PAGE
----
Now I’ve been working from home for ages and I love it. Also no window for me, my desk faces the wall. And because I’m translating all day and that’s hard brain work, no music most of time as it distracts me… booooh. When I need some chatting or gossiping, I head to the company’s messaging app. I’m a big procrastinator too… but I always manage to finish everything on time, haha.

    Liked by 1 person

    1. Ha! Yeah, you reminded me of the time I did have an office and I loved listening to my own tunes. Then a volunteer was moved in with me so we had to share. Booooo. ๐Ÿ˜›

      Yeah, I’m telling you, instrumentals. It’s nice to have some background noise that isn’t the fan. Hahahahaha.

      I don’t mind working from home (hello!) but it’s hard for me to know when work starts and ends sometimes…it feels like a long bleed. (What an image!) Thanks, Marta.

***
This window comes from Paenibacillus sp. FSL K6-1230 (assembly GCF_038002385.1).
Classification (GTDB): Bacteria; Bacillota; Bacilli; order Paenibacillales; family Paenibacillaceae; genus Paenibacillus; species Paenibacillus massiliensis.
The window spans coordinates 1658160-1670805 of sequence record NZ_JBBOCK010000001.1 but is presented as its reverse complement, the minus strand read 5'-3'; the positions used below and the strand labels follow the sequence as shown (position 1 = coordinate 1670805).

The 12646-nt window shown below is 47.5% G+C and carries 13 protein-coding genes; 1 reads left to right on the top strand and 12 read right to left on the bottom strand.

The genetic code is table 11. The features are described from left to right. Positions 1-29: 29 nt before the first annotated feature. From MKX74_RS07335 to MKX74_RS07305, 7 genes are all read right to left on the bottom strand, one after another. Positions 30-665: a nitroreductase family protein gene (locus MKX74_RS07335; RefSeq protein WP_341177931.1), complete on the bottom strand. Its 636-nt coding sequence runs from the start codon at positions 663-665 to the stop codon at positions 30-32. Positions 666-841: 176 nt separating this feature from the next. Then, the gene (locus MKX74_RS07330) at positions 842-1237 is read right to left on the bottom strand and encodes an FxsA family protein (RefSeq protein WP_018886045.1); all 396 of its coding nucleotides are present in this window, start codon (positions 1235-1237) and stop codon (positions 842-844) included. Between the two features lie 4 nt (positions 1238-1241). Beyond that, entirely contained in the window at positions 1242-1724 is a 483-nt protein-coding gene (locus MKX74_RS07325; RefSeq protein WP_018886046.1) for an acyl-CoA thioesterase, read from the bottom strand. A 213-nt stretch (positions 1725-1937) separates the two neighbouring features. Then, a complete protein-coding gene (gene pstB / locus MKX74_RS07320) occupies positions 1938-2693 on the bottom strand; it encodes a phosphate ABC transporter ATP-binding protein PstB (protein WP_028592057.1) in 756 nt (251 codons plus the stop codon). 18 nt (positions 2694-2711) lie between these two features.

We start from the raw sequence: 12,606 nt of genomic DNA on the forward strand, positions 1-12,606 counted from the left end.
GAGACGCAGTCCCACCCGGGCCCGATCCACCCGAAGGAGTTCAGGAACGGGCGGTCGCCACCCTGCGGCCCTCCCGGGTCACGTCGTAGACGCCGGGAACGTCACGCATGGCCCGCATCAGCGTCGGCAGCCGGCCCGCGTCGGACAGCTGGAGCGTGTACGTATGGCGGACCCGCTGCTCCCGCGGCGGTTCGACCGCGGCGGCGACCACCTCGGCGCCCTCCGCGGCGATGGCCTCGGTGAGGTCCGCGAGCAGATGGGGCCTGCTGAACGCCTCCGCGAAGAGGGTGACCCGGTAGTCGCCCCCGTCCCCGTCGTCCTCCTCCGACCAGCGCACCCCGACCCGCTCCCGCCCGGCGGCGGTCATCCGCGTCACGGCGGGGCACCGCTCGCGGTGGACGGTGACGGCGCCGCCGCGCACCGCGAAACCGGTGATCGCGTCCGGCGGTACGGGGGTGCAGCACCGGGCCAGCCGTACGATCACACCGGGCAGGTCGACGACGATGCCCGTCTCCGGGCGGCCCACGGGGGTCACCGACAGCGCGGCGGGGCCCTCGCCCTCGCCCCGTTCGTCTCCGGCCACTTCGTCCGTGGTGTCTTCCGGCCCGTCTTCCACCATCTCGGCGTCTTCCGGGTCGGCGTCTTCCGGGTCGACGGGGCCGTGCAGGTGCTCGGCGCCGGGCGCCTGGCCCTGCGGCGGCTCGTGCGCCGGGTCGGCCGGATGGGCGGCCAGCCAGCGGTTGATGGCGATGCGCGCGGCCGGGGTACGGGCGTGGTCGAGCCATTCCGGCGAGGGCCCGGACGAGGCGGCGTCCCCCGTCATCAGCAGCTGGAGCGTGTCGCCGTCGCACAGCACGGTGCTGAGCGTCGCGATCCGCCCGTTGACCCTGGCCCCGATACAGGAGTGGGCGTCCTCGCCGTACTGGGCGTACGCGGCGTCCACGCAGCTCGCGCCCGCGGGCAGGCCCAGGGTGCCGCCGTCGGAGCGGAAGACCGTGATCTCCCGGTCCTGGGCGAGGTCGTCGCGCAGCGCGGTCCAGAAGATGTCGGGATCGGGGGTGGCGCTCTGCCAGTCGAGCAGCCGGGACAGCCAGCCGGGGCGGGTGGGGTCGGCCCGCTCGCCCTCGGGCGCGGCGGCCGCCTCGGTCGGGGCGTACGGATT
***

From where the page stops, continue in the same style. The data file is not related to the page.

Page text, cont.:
6. You won’t be surprised to know that I’m an independent worker. Working in an open floor plan situation at my first job after school was tough, because I’m easily distracted. Though the next place–total cube farm–wasn’t right either. Might have been the manager who was constantly sneaking up behind me and peeking over my shoulder to make sure I was working on junk mail and not my novel. What do you think? My novel, of course. I love working for myself. I can say no to a writing job if I just can’t fit it into my schedule, though I hardly ever say no. And I can’t peek over my own shoulder! Though I would like to slowly transition to less writing for organizations and more creative writing for me, but I like to eat, so…